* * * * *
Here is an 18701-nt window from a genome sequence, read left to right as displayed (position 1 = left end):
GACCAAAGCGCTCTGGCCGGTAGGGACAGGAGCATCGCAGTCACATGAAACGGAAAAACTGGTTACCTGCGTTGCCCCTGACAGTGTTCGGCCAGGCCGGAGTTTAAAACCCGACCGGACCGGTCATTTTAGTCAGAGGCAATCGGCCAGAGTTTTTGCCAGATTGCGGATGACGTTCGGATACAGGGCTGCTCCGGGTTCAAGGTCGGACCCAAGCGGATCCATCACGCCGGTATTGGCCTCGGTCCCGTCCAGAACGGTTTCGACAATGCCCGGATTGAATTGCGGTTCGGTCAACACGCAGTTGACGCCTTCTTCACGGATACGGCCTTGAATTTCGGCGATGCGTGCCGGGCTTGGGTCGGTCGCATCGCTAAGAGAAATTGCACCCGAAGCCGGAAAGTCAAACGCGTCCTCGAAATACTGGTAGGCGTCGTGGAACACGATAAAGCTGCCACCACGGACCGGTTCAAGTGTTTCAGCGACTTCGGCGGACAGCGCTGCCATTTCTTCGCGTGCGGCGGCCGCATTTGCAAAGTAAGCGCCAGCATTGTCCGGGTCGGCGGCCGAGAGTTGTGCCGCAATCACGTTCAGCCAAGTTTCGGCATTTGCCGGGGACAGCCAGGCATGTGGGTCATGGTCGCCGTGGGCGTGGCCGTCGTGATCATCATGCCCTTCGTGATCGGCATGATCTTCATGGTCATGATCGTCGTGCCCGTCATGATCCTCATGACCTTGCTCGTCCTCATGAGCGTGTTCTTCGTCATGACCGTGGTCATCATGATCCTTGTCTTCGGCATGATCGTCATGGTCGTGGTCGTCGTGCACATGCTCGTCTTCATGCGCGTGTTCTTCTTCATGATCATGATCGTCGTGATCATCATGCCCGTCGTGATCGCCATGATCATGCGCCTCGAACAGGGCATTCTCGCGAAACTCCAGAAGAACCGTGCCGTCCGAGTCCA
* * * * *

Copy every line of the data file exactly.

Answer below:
Here is an 18701-nt window from a genome sequence, read left to right as displayed (position 1 = left end):
GACCAAAGCGCTCTGGCCGGTAGGGACAGGAGCATCGCAGTCACATGAAACGGAAAAACTGGTTACCTGCGTTGCCCCTGACAGTGTTCGGCCAGGCCGGAGTTTAAAACCCGACCGGACCGGTCATTTTAGTCAGAGGCAATCGGCCAGAGTTTTTGCCAGATTGCGGATGACGTTCGGATACAGGGCTGCTCCGGGTTCAAGGTCGGACCCAAGCGGATCCATCACGCCGGTATTGGCCTCGGTCCCGTCCAGAACGGTTTCGACAATGCCCGGATTGAATTGCGGTTCGGTCAACACGCAGTTGACGCCTTCTTCACGGATACGGCCTTGAATTTCGGCGATGCGTGCCGGGCTTGGGTCGGTCGCATCGCTAAGAGAAATTGCACCCGAAGCCGGAAAGTCAAACGCGTCCTCGAAATACTGGTAGGCGTCGTGGAACACGATAAAGCTGCCACCACGGACCGGTTCAAGTGTTTCAGCGACTTCGGCGGACAGCGCTGCCATTTCTTCGCGTGCGGCGGCCGCATTTGCAAAGTAAGCGCCAGCATTGTCCGGGTCGGCGGCCGAGAGTTGTGCCGCAATCACGTTCAGCCAAGTTTCGGCATTTGCCGGGGACAGCCAGGCATGTGGGTCATGGTCGCCGTGGGCGTGGCCGTCGTGATCATCATGCCCTTCGTGATCGGCATGATCTTCATGGTCATGATCGTCGTGCCCGTCATGATCCTCATGACCTTGCTCGTCCTCATGAGCGTGTTCTTCGTCATGACCGTGGTCATCATGATCCTTGTCTTCGGCATGATCGTCATGGTCGTGGTCGTCGTGCACATGCTCGTCTTCATGCGCGTGTTCTTCTTCATGATCATGATCGTCGTGATCATCATGCCCGTCGTGATCGCCATGATCATGCGCCTCGAACAGGGCATTCTCGCGAAACTCCAGAAGAACCGTGCCGTCCGAGTCCA